Funding grant a real gem for lapidary club, from left, club members Pat Smith, Nancy and Graham Bailey, Julie and David Michele, Northern Tablelands MP Adam Marshall, Ron Nancarrow, Ross Provis and Ron and Annette Green outside the clubhouse which will undergo a major extension.

Thursday, 22 December 2016

A STATE Government grant of almost $19,000 will enable the Inverell Lapidary Club to double its showroom and workshop areas to show off more of the riches of one of the richest mining belts in the world to more visitors, says Northern Tablelands MP Adam Marshall.

The club in McIlveen Street in Inverell says it will use the funding to extend its clubhouse building to provide a faceting room, a bigger training section, more display and presentation areas and extra storage space to meet tourist and local demands.

Mr Marshall said the grant of $18,970 will effectively allow the club, which has been going for nearly 55 years and is one of the oldest in Australia, to showcase more of its gems and workmanship and expand its space to cater for a greater and bigger audience.

“The club is part of a tourism cluster but its present building size of 150 square metres floor space is cramped and inadequate for the activities the members want to organize,” Mr Marshall said.

The local MP delivered a real Eureka moment with a yuletide gift this week in announcing the successful grant funding to club members.

“The funding will allow the club to double their floor space and give them the opportunity to expand what they do best – show off some of this region’s rich resource gems in a better light and importantly provide an enhanced tourist experience,” Mr Marshall said.

“The club rightly sits on the Fossickers Way and this area is part of the richest mining belt in the world. The amount of minerals and gem stones that have in the past been found here – and mined extensively in earlier days – still attracts wide interest and some of that history and heritage is on show because of the club.

“They see more than 5000 visitors a year but they’ve been constrained in building on that interest and so this funding will let them extend demonstration and come-and-try events for visitors who want to really explore the personal experience of faceting and playing with gem stones.

“Inverell is the Sapphire City and sapphires hold a great fascination for tourists but there’s also grass stones, rutile and quartz crystals and other minerals on show, and some old timers still say there’s more tin still in the ground than was ever mined in the early days, so that continues to attract thousands of people to this area.”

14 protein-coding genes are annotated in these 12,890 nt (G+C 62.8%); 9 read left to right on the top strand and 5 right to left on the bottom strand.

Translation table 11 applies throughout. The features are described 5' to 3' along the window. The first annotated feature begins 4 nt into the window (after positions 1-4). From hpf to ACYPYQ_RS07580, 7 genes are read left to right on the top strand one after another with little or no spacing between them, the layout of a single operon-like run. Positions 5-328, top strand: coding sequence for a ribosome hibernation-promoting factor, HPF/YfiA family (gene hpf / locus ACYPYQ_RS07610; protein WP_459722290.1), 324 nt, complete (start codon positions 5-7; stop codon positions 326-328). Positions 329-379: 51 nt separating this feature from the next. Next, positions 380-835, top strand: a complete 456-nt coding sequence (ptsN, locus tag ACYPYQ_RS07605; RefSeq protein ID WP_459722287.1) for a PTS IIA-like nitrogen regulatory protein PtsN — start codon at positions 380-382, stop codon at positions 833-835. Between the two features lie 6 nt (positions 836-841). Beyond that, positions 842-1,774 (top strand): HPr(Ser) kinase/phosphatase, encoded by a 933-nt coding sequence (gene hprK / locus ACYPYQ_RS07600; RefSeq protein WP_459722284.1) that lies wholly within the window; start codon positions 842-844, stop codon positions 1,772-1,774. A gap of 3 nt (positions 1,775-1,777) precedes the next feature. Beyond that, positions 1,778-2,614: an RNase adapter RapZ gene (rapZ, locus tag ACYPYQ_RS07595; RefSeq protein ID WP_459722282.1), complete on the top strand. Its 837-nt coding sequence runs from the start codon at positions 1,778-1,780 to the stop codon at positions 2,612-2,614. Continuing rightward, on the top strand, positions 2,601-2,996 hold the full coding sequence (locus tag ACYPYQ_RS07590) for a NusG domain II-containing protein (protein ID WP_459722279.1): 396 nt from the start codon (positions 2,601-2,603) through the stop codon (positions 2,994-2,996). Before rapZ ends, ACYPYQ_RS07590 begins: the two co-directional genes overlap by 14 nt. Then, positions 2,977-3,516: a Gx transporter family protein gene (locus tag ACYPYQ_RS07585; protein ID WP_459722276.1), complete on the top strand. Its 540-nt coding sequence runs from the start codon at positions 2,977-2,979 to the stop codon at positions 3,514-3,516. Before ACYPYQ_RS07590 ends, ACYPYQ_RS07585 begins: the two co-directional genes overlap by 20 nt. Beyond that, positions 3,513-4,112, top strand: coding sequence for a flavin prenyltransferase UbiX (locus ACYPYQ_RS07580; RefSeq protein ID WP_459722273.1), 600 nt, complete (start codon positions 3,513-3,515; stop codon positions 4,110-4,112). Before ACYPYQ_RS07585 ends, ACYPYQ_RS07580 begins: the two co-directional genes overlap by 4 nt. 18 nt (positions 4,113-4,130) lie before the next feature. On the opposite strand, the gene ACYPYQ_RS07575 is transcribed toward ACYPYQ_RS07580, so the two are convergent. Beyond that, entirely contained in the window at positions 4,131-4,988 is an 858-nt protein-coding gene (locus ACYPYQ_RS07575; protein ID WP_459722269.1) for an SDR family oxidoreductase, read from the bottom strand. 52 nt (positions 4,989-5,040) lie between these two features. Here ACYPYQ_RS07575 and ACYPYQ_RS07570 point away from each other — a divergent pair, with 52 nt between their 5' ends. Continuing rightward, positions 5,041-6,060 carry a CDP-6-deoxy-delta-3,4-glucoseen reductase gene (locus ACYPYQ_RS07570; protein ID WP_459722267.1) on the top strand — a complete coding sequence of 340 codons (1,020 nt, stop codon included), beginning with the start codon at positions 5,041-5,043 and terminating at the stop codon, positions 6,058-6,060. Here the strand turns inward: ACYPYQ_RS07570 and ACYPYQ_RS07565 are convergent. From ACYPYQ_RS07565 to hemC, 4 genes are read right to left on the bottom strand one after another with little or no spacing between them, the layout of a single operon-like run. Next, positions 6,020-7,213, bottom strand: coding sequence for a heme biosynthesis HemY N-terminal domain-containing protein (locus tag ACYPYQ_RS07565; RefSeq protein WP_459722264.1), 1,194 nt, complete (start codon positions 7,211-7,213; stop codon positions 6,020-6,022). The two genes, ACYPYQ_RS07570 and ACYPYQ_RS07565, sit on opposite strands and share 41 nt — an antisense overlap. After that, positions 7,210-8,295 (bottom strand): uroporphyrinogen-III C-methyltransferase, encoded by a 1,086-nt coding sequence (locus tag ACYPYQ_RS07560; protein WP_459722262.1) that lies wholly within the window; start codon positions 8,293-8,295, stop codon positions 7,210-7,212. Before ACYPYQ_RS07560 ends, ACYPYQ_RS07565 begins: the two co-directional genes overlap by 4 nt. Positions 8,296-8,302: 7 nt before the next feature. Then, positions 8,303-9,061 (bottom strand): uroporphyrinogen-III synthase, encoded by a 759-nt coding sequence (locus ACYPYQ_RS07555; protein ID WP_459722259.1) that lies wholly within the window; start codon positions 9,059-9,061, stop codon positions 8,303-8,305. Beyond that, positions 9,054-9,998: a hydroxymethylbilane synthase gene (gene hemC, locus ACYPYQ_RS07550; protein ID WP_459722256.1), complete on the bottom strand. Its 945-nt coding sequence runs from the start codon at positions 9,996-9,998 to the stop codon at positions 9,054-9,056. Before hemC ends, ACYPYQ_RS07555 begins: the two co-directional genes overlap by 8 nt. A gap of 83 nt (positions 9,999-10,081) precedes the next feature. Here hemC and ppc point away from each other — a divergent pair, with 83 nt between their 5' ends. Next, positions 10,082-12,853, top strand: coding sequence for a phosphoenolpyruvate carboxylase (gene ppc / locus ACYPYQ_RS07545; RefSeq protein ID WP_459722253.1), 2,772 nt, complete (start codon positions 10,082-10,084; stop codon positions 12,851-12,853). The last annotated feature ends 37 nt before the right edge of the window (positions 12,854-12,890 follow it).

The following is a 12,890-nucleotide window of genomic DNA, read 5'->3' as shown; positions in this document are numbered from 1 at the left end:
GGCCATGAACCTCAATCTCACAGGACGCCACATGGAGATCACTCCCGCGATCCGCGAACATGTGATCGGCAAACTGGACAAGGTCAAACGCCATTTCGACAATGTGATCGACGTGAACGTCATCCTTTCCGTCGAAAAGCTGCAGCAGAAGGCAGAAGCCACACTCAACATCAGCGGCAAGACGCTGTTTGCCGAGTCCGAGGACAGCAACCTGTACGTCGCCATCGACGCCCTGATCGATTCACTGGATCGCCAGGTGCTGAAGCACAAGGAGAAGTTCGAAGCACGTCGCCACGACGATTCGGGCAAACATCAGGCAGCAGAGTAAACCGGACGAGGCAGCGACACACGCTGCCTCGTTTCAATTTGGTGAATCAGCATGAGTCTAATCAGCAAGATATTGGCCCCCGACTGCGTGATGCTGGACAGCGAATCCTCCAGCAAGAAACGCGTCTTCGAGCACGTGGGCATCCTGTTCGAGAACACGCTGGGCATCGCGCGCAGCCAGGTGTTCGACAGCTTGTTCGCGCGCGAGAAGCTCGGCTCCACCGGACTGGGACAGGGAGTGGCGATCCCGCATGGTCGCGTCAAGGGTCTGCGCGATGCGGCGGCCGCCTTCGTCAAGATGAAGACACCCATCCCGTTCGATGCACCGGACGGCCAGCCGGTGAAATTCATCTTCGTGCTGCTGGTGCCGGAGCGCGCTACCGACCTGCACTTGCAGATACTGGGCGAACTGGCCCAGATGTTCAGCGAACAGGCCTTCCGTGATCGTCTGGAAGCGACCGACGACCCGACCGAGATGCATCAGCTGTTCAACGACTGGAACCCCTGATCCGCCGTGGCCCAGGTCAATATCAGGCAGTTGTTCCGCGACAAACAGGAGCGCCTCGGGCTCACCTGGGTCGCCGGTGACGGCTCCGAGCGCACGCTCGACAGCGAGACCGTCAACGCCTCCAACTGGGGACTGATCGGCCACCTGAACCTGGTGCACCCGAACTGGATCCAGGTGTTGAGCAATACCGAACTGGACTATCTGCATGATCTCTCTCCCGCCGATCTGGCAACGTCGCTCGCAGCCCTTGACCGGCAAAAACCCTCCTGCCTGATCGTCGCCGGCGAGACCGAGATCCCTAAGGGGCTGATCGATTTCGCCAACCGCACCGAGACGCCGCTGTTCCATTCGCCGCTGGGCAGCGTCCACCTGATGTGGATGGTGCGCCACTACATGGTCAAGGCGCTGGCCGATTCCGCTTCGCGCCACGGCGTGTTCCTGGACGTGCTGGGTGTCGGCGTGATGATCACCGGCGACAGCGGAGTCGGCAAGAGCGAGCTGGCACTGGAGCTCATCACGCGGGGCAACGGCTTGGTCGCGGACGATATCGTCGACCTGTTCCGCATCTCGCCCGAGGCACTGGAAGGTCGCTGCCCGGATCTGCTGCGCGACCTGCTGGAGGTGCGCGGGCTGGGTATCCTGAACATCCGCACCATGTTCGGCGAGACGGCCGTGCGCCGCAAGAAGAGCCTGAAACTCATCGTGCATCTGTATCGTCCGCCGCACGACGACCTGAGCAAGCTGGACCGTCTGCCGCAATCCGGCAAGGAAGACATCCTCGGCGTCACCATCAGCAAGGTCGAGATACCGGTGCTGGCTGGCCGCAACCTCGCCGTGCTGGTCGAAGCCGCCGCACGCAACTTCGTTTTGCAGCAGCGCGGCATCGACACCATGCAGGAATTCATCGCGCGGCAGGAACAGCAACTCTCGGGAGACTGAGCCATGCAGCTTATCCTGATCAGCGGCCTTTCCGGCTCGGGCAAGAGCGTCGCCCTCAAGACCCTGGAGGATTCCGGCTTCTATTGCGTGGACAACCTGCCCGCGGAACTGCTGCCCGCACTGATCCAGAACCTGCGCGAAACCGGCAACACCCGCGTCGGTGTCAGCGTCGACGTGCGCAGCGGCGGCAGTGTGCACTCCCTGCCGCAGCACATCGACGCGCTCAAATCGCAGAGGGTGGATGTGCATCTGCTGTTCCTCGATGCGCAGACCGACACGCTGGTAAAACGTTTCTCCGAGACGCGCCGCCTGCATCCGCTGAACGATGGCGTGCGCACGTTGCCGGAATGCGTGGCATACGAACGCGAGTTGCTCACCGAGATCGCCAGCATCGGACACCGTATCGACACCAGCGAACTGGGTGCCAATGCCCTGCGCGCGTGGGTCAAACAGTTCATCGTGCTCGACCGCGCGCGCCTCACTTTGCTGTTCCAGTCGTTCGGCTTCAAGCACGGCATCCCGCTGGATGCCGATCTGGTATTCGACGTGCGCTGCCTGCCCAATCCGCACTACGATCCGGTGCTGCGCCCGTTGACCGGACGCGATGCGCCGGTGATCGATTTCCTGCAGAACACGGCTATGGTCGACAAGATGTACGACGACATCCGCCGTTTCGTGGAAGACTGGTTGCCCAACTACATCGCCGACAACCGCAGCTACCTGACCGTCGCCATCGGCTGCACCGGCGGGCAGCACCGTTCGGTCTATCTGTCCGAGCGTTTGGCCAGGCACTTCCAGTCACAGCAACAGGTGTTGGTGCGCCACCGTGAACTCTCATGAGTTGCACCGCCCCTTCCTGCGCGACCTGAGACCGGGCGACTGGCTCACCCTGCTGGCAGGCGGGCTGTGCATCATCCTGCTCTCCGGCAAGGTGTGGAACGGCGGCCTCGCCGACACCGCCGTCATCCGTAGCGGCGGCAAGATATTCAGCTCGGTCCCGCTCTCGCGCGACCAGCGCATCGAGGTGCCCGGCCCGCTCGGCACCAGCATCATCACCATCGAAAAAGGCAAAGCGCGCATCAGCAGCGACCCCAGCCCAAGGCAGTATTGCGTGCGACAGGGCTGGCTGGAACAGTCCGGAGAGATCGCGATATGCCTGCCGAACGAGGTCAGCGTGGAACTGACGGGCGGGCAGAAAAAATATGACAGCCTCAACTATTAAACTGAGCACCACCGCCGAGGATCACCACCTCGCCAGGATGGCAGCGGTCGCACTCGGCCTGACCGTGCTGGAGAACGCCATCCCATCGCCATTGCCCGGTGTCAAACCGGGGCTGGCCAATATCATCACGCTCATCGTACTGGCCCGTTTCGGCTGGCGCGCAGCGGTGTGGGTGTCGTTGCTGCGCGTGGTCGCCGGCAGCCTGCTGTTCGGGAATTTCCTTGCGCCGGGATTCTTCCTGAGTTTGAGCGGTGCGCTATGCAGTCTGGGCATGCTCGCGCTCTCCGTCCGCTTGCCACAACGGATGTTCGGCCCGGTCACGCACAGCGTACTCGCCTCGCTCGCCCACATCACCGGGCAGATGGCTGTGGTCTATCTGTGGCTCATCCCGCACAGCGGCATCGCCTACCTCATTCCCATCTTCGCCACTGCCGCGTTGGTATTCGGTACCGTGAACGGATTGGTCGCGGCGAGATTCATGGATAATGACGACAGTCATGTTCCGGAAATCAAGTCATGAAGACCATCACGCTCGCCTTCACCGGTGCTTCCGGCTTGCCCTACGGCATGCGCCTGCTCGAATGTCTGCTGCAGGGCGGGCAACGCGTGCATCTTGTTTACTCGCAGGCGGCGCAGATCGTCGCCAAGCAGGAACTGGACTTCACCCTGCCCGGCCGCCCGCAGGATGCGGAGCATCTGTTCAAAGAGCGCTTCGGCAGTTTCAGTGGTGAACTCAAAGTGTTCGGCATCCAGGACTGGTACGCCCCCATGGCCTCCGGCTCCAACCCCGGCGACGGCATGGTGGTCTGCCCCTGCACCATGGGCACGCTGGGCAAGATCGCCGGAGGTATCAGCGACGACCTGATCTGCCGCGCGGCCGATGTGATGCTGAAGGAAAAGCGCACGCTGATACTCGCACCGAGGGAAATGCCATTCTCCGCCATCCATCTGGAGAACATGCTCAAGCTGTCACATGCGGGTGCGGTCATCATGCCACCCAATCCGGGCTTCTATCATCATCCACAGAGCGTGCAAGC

Club secretary Ross Provis said fossickers still descended on the area in their thousands and while you might still be able to pick something precious up out of a creek, most had to be prepared to work a little bit harder for a gemstone.

“But you might only have to go down a metre or so and it was only a month or so ago that a young couple pulled out some particularly good crystals, smoky quartz crystals and no, it wasn’t enough to buy a house or car, but it was a pretty good find and made their holiday,” Mr Provis said.

That practical experience in handling stones is in demand by plenty of tourists and locals alike, including school students and community groups, according to Mr Marshall.

“There’s considerable demand for things like that so the extensions will allow the club to put on more training programs, host workshops and courses and have some come-and-try days where visitors and more school groups can learn some of the rudimentary things about lapidary work,” Mr Marshall said.

“And it will also allow them to increase their catering capacity.”

Mr Marshall said the club hoped to get straight down to business with the building extension and hoped it might be ready for opening in February – ahead of its major event and major fundraiser, the Inverell Gem and craft Show, which has been going for 40 years.

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